Syrian National Council, Free Syrian Army and the covert war
The SNC and FSA are acting as direct instruments of imperialism, so unsurprisingly both are campaigning for foreign military forces to attack Syria. The Western imperialist states are building international support for the SNC as the ‘regime-in-waiting’. They are also orchestrating a military terrorist campaign in Syria including the attacks credited to the FSA. This covert warfare, with its bombings and assassinations is sustained from military bases in Turkey and Jordan, with supplies of arms and munitions being routed via Lebanon for actions in Homs, Hama and Damascus.
The US and its allies started these military operations before summer 2011. The US has considerable experience of sending counter-revolutionary forces into a country for sabotage and death squad actions. Current activities in Syria therefore have much in common with the way the US supported ‘Contra’ attacks on Nicaragua in the 1980s. By May 2011 the US is reported to have started arming and training Syrian opposition groups from a US base in Turkey near the border with Syria.
According to former FBI officer Sibel Edmunds, weapons were being smuggled into Syria and US political disinformation operations also conducted in Syria. By December the US had established a second training camp for armed opposition groups in Jordan. Some within the US military, concerned about the ‘march to war’, criticised the US’s involvement. Former CIA officer Philip Geraldi told the American Conservative, there was disquiet about the covert war within the CIA and that the Syrian opposition’s claims about civilian deaths were not believed. The accounts of mass defections from the Syrian army to the opposition were also considered fabrications.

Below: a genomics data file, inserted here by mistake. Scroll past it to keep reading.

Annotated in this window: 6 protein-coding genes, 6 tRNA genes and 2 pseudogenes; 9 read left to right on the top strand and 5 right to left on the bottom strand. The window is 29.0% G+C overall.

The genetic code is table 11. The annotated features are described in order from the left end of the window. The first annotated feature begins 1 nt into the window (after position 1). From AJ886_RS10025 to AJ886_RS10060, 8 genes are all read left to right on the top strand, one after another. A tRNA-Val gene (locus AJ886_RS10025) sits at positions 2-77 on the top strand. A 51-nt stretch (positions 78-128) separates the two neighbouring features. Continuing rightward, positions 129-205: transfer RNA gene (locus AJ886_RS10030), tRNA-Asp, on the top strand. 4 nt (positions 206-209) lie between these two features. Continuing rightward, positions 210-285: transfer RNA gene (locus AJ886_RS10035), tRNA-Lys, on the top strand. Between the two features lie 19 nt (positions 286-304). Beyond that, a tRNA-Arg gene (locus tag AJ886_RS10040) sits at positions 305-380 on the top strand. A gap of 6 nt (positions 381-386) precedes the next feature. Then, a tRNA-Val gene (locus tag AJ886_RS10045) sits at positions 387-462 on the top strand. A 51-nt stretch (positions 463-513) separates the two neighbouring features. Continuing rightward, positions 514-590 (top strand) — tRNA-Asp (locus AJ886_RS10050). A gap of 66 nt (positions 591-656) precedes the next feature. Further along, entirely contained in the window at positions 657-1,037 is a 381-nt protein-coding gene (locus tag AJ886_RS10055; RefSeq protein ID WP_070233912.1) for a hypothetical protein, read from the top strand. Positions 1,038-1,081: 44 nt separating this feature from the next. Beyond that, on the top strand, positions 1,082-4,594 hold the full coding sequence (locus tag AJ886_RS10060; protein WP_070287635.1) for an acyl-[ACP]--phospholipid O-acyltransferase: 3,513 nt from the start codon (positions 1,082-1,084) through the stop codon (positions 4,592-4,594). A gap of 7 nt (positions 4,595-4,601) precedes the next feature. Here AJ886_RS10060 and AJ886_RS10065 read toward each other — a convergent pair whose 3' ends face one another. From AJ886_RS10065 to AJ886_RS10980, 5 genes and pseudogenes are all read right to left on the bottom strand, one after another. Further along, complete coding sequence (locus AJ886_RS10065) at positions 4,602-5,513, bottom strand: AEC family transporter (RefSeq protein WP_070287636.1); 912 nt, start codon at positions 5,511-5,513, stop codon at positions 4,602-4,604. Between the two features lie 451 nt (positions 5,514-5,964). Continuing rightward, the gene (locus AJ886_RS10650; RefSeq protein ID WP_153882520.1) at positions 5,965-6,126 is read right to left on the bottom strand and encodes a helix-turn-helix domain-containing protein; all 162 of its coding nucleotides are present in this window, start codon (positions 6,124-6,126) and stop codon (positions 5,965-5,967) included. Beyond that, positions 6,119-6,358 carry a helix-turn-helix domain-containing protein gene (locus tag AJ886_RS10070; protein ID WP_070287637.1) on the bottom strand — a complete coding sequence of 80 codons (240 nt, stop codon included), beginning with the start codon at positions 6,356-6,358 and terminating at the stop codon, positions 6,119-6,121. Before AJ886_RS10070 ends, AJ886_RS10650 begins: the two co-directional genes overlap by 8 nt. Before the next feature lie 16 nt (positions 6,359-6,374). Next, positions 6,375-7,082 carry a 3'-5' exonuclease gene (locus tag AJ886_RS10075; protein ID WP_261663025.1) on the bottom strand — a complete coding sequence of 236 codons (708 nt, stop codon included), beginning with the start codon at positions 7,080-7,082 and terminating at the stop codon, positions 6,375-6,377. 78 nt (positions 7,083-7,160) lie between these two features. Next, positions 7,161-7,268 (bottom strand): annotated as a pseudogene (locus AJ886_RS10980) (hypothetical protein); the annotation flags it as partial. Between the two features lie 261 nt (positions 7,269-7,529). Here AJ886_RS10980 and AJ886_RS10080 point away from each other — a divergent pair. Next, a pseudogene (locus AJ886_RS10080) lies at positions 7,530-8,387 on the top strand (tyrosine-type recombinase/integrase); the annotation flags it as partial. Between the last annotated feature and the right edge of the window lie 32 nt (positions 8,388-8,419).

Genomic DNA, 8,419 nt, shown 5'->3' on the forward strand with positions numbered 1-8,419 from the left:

In addition to US covert operations, at the beginning of 2012 British military involvement in Syria was also reported in the UK press. The Daily Star on 1 January 2012 in an article headed ‘Syria will be bloodiest yet’ stated that: ‘Britain is gearing up for fighting in Syria that could be bigger and bloodier than the battle against Gaddafi.’ It reported a security official as revealing that ‘MI6 and the CIA are in Syria to infiltrate.’ ‘We have SAS and SBS not far away…’ ‘Syria supports Hezbollah. That threatens Israel and the whole of the Middle East.’ Russian media has reported indications of British and Qatari ‘special forces’ activity in Homs.
Syria – at the top of imperialism’s agenda
The toppling of the Syrian government has now become one of the most central issues dominating imperialism’s agenda. There is a covert war being waged alongside a huge propaganda and diplomatic campaign, with the later dominating the agendas at the UN.